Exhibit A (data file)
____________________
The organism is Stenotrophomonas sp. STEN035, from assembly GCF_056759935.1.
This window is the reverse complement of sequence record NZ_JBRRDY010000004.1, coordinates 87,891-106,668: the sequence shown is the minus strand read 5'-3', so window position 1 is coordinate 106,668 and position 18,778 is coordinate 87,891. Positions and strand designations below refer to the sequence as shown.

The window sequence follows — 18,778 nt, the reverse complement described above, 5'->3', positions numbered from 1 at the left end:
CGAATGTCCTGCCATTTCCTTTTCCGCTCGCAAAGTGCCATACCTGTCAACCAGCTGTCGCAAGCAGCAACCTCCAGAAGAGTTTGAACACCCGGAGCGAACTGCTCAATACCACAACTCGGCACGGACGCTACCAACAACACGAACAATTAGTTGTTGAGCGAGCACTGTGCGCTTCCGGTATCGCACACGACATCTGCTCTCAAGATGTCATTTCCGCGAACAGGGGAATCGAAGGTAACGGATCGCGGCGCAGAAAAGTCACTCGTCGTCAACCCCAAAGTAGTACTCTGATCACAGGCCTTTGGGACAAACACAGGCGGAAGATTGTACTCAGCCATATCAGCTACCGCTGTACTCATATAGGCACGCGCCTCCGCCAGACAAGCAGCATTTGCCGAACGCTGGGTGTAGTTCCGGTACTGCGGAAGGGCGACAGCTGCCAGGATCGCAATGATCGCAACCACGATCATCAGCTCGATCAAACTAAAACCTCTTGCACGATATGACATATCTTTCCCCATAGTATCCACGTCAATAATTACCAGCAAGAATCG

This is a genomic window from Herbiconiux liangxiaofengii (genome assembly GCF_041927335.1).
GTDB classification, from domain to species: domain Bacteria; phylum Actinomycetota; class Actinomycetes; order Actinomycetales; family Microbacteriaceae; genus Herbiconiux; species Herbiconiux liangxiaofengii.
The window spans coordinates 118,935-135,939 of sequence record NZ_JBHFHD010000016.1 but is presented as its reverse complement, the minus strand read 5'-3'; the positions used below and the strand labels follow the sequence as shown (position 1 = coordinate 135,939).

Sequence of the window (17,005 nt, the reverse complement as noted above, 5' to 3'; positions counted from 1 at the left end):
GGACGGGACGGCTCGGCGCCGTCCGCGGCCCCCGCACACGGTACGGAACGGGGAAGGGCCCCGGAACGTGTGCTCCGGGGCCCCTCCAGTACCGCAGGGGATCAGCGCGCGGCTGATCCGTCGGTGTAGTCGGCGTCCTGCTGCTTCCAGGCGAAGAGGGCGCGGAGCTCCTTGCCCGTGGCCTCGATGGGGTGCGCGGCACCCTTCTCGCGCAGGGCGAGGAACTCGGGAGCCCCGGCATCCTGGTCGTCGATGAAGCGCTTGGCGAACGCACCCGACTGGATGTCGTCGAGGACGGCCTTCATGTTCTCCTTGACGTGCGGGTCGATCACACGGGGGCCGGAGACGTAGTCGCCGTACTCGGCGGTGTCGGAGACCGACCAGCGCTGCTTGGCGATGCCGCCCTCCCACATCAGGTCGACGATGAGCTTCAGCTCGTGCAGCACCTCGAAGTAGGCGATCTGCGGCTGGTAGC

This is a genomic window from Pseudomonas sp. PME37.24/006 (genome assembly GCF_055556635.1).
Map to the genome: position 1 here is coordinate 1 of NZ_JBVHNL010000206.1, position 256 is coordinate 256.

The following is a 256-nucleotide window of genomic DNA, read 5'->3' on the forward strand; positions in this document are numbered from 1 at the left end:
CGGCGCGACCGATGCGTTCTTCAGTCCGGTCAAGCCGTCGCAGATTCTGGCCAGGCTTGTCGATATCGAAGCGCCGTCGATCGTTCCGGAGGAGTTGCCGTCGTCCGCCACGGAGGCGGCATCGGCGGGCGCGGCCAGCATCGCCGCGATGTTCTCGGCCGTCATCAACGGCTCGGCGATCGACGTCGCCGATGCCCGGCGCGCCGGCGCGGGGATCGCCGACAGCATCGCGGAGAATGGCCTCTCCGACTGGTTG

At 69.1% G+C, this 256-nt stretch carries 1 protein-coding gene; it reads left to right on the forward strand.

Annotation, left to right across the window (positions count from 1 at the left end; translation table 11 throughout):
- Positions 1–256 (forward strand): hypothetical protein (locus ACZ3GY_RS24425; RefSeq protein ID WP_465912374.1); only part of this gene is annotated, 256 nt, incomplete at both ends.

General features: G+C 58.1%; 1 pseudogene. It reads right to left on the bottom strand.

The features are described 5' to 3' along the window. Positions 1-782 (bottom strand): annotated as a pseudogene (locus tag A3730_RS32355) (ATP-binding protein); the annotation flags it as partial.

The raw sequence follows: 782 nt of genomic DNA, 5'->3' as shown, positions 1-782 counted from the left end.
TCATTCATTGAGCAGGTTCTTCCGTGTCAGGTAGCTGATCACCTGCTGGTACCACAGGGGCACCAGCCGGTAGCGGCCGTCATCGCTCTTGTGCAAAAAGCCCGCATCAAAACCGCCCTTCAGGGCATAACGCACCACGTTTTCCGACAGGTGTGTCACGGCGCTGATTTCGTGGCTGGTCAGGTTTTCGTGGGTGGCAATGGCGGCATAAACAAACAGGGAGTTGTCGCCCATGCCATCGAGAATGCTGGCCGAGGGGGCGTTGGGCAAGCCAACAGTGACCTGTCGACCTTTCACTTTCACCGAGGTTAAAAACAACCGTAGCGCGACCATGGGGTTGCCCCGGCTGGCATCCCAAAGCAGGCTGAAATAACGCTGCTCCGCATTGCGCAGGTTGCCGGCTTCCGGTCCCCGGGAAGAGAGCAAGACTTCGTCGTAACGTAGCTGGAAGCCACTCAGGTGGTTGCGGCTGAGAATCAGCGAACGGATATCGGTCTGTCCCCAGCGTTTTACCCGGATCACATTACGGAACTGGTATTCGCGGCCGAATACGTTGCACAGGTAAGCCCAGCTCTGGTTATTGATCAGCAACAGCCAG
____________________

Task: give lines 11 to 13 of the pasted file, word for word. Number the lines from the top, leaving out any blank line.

Map to the genome: position 1 here is coordinate 1 of NZ_JBVHNL010000206.1, position 256 is coordinate 256.

The following is a 256-nucleotide window of genomic DNA, read 5'->3' on the forward strand; positions in this document are numbered from 1 at the left end:
CGGCGCGACCGATGCGTTCTTCAGTCCGGTCAAGCCGTCGCAGATTCTGGCCAGGCTTGTCGATATCGAAGCGCCGTCGATCGTTCCGGAGGAGTTGCCGTCGTCCGCCACGGAGGCGGCATCGGCGGGCGCGGCCAGCATCGCCGCGATGTTCTCGGCCGTCATCAACGGCTCGGCGATCGACGTCGCCGATGCCCGGCGCGCCGGCGCGGGGATCGCCGACAGCATCGCGGAGAATGGCCTCTCCGACTGGTTG